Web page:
The Peril Of Being Too Self-Confident

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The Peril Of Being Too Self-Confident

May 24, 2016

by Dan Solin

Advisor Perspectives welcomes guest contributions. The views presented here do not necessarily represent those of Advisor Perspectives.

Women are an important demographic for investment advisors. According to a 2014 study prepared by Ameriprise Financial, which included more than 2,000 women ranging in age from 25 to 70, almost every American woman surveyed either influences financial decisions or makes them on her own.

Moreover, there are three times as many women earning college degrees now than in 1970. Approximately 71% of mothers with children under 18 are employed.

Selling to prospects who are women requires a fundamentally different mindset than when working with men. Here’s what advisors need to know.

Woman power

By some estimates, in the next five years, private wealth is expected to grow from $14 trillion to $22 trillion. Women will control as much as two-thirds of those funds.

Unless you are successful in attracting women as clients (whether they come to you on their own or with their spouse or partner), your ability to increase your assets under management will be seriously impaired.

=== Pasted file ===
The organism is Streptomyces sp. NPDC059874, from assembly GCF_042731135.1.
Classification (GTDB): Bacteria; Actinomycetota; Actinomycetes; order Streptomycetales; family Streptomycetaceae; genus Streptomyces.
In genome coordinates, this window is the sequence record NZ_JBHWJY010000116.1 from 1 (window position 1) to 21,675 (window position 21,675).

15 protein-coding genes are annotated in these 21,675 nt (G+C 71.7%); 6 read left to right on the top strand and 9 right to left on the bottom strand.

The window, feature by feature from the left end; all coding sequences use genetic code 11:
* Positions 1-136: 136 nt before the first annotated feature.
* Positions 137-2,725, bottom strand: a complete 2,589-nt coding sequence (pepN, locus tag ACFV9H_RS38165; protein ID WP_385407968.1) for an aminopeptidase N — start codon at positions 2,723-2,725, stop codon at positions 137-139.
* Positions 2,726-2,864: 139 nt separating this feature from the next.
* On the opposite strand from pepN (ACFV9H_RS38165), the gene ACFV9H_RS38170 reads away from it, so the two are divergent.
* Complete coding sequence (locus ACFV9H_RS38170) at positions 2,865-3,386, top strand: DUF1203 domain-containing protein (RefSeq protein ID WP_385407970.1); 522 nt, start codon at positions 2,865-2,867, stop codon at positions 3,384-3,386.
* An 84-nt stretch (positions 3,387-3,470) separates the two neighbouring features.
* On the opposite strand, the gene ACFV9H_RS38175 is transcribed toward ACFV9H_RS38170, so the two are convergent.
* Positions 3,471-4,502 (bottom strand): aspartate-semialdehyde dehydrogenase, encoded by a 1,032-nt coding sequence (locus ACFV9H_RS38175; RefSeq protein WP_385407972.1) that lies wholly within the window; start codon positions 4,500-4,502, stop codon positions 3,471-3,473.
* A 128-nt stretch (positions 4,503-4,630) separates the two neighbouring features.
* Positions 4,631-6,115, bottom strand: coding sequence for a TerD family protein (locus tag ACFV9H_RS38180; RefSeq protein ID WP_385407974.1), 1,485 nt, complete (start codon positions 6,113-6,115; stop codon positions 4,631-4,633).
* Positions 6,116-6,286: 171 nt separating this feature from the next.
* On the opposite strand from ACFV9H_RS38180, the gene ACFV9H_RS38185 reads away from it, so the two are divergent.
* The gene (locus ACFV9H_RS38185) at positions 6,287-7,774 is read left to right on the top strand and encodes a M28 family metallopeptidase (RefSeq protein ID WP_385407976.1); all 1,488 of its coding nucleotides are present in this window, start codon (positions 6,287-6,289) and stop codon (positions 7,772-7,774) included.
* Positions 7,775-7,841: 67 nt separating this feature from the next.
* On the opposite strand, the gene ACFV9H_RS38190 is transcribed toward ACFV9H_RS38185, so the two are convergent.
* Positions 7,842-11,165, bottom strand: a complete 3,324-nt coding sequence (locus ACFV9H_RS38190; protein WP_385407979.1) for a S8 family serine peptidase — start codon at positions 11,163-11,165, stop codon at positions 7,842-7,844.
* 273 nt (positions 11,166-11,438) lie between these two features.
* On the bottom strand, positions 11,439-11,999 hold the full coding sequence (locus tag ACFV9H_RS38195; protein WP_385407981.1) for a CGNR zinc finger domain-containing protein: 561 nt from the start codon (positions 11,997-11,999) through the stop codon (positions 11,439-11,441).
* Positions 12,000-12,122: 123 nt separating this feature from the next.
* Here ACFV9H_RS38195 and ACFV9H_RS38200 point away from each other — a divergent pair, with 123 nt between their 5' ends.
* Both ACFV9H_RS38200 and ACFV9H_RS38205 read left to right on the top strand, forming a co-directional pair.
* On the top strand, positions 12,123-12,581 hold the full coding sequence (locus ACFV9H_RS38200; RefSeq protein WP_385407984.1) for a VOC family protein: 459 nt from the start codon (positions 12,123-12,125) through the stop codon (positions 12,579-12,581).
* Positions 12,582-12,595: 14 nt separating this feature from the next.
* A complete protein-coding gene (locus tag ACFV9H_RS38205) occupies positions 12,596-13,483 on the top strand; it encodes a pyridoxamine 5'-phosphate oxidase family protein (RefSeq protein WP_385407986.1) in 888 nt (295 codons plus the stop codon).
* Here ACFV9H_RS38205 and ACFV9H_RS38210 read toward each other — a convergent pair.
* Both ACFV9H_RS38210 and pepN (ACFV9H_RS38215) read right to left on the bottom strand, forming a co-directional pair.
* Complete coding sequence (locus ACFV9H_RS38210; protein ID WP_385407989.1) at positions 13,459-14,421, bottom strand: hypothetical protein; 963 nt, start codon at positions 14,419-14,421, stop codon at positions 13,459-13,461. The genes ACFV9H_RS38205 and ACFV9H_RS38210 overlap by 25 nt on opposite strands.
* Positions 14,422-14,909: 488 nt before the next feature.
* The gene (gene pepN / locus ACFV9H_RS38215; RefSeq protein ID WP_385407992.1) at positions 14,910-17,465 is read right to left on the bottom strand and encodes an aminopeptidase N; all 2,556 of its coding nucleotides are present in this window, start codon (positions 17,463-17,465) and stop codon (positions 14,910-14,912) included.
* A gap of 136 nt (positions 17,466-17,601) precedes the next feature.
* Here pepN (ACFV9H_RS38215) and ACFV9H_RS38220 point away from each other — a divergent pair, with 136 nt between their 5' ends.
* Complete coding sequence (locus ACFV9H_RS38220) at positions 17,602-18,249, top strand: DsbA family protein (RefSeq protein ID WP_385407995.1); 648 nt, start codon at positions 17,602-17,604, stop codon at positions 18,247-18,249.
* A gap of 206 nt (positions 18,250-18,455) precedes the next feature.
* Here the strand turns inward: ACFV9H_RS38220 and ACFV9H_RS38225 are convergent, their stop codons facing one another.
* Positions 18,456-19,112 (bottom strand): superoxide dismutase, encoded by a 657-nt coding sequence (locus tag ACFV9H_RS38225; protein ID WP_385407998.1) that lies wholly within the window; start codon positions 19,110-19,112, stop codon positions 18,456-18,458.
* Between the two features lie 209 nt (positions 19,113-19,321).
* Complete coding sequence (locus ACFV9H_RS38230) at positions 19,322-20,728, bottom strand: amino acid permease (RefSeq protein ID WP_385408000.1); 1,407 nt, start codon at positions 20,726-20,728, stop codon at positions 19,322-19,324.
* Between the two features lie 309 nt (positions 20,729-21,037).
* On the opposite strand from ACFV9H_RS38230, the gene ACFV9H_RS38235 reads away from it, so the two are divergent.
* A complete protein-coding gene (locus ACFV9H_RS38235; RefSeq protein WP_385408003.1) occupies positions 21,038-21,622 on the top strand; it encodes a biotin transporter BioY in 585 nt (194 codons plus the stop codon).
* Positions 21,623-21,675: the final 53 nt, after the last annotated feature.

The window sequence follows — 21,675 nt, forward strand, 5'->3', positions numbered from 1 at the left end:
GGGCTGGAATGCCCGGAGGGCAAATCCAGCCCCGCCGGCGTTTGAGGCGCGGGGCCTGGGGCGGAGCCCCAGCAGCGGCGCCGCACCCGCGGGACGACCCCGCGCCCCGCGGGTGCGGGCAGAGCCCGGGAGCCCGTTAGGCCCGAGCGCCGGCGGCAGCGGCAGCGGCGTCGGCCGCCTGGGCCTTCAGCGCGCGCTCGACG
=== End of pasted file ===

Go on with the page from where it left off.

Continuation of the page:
I previously wrote about this subject, and provided support for my views.

Communication issues

The core problem arises from the fact that men and women communicate very differently. Their expectations from communication also are very different. Richard Drobnick, a practicing counselor and psychotherapist, summarized these differences in this blog.

Drobnick noted that men hear communication through a problem-solving filter. When something is expressed to them, men want to “fix” it. Women are also excellent problem solvers, but they may not always simply be looking for solutions. He observed that women use communication to explore and organize thoughts or ideas. Sometimes, they just want to be heard and understood.

This is a critical difference, which I discussed in this article about empathy.

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